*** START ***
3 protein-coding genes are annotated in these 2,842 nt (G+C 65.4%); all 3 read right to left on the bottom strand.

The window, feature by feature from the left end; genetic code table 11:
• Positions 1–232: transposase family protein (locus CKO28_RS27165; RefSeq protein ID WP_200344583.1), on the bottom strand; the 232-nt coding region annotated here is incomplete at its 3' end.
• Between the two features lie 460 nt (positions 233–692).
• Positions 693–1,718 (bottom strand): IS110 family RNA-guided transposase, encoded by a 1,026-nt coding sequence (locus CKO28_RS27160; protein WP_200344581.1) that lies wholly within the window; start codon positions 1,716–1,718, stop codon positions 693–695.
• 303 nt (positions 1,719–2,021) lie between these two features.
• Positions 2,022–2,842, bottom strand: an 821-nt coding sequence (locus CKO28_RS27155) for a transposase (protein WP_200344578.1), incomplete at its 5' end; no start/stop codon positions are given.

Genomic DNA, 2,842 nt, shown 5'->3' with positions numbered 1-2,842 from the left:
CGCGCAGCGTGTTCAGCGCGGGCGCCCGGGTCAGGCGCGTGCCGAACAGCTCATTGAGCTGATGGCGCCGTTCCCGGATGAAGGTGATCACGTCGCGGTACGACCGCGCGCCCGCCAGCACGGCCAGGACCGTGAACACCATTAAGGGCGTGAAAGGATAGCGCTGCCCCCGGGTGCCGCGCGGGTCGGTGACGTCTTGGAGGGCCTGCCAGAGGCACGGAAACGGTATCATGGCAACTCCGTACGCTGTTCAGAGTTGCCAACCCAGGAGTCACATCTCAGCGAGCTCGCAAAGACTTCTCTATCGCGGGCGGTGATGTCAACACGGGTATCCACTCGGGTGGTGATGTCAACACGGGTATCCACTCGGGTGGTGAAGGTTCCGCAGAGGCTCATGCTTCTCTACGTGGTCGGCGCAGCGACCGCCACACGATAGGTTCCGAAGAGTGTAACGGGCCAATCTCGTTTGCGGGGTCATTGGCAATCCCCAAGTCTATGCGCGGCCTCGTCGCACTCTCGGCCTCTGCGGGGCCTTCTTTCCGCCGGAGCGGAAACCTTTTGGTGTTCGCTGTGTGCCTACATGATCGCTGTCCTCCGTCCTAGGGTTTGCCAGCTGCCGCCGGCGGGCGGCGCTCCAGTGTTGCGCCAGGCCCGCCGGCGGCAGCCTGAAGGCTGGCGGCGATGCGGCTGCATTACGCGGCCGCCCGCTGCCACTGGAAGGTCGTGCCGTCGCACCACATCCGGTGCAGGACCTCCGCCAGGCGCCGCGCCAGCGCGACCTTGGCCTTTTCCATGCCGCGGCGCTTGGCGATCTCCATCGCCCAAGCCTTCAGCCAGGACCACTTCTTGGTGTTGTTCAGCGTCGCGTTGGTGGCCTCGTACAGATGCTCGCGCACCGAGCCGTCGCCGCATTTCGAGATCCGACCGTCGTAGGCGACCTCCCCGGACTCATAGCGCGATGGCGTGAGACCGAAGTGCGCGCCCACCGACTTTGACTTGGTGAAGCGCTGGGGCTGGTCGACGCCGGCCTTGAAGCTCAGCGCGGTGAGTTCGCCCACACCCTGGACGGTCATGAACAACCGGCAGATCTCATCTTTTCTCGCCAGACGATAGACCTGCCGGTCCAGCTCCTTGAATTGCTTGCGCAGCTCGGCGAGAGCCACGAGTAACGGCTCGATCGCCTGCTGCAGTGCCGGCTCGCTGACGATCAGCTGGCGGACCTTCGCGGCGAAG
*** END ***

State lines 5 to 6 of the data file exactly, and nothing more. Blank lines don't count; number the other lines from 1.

• Positions 693–1,718 (bottom strand): IS110 family RNA-guided transposase, encoded by a 1,026-nt coding sequence (locus CKO28_RS27160; protein WP_200344581.1) that lies wholly within the window; start codon positions 1,716–1,718, stop codon positions 693–695.
• 303 nt (positions 1,719–2,021) lie between these two features.